Sharon Eubank, director of Humanitarian Services, and LDS Charities and Stephen W. Owen, Young Men General President of The Church of Jesus Christ of Latter-day Saints, welcomed the Scouts and accepted the donations at the Church Office Building on Temple Square. The donations were to be split evenly across the General Missionary Fund, Humanitarian Aid Fund and the Perpetual Education Fund.
“I can’t tell you enough how much I thank you for this money and the work you put into it, ” Eubank said. “I thank you for your example of courage, the work that you did, your charitable hearts and what you do for other people.”
Eubank explained to the boys that each $1,000 donation could go towards aid such as glasses, wheel chairs, and thousands of measles shots, bettering and saving the lives of people across the world.
“We surveyed all of our Scouts and asked them what they wanted to do,” Scoutmaster Lenard Brunsdale said. “We found they wanted to hike, bike, and climb some mountains. So, we put it together as a trek instead of a week-long summer camp.”
The Scouts were also challenged by their stake president to do more family history and temple work. Combining that goal with the trek, they started connecting all of these aspects in a central plan. Merit badge requirements were included, gospel stories were planned, a 50-miler was prepared and they determined to make the whole thing a way to do service by asking families to pledge $.10 – $1 for every mile each Scout trekked.
Their plan was to complete the trek in nine stages beginning in Oct 2014, completing any stage whenever they could get the chance. They ended the last leg Wednesday when they hiked into Temple Square with smiling faces and money for the needy.
In addressing the Scouts and their accomplishment, President Owen likened their story to John Rowe Moyle, a pioneer stonecutter who would walk 22 miles everyday to work on the building of the Salt Lake Temple. Moyle later lost his leg in an accident, but as soon as he could, he again began to walk the miles to temple square and was the mason who carved the inscription “Holiness to the Lord” on the east side of the temple.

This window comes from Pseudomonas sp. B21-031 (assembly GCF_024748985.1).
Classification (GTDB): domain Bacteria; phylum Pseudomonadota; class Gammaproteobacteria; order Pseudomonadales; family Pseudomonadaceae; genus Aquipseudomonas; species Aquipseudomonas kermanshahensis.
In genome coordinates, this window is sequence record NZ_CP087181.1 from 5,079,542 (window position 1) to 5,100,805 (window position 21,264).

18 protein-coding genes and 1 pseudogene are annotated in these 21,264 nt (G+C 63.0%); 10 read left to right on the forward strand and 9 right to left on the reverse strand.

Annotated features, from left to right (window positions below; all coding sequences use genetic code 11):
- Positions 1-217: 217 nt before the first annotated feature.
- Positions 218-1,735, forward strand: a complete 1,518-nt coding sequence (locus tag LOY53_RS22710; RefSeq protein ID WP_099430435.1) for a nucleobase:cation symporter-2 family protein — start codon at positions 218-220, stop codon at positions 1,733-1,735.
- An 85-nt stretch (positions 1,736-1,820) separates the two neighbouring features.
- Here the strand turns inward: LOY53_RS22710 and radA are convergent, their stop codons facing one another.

“I couldn’t help but think of the miles you traveled by foot,” President Owen said. “[Moyle] did a wonderful thing by walking, by serving the Lord. What you have done is the same thing.”
Besides a hike between temples, the trek was an analogous holy land pilgrimage. The land between the Salt Lake and Utah Valleys is a close match to Judea, including the placement of high mountain peaks, a “dead sea” and it’s very own “Jordan River.” At each stop on the trail, leaders related to the Scouts a story from the Bible that occurred in the Judean location that mirrored the area on the Wasatch front.
Tyler Jones (Sheffield) was one of 24 young men who participated in the trek with Scout leaders Lenard Brunsdale and Michael Bartholomew. A memorable stop for Tyler was Mt. Nebo, where he climbed his very first peak.
“Mt. Nebo looks over Utah Lake and it represents Mt. Hermon looking over the Sea of Galilee,” he said. “It’s where we think Jesus went to be transfigured with the apostles.”
See more stories the Scouts shared in the video below.
Along the trail the Scouts visited 11 temples from the Brigham City Temple to the newly dedicated Payson Temple. At each temple the Scouts performed baptisms for the dead completing about 101 family names over the course of the trek.
The Scouts also participated in interfaith activities by adding the Kadijah Islamic Center and Radha Krishna Temple as stops on their trek. Scout Ryan Bartholomew enjoyed learning about the five pillars of Islam at the Islamic Center, especially the concept of a pilgrimage which was, they realized, what their trek was all about.
For Scoutmaster Lenard Brusdale, the trip was everything he’d hoped to bring the young men together as a troop, quorum and together as a team.
“We know that everyone has fears, but everybody helps everybody over come those fears, ” Brunsdale said. “It’s so helpful to have someone help you overcome those fears instead of having to tackle each one by yourself, and I think that they have been a good example of that.”
“I think they are all glad they completed the thing that they did and so that gives them a great sense of accomplishment and just knowing that they can do it and that people are supporting them and helping them to do hard things, ” Bartholomew said.
For more information about Troop 974’s temple trek see their blog about the trip at hecvym.blogspot.com.
Melany Gardner | Editor, The Boy Scout, Utah National Parks Council, BSA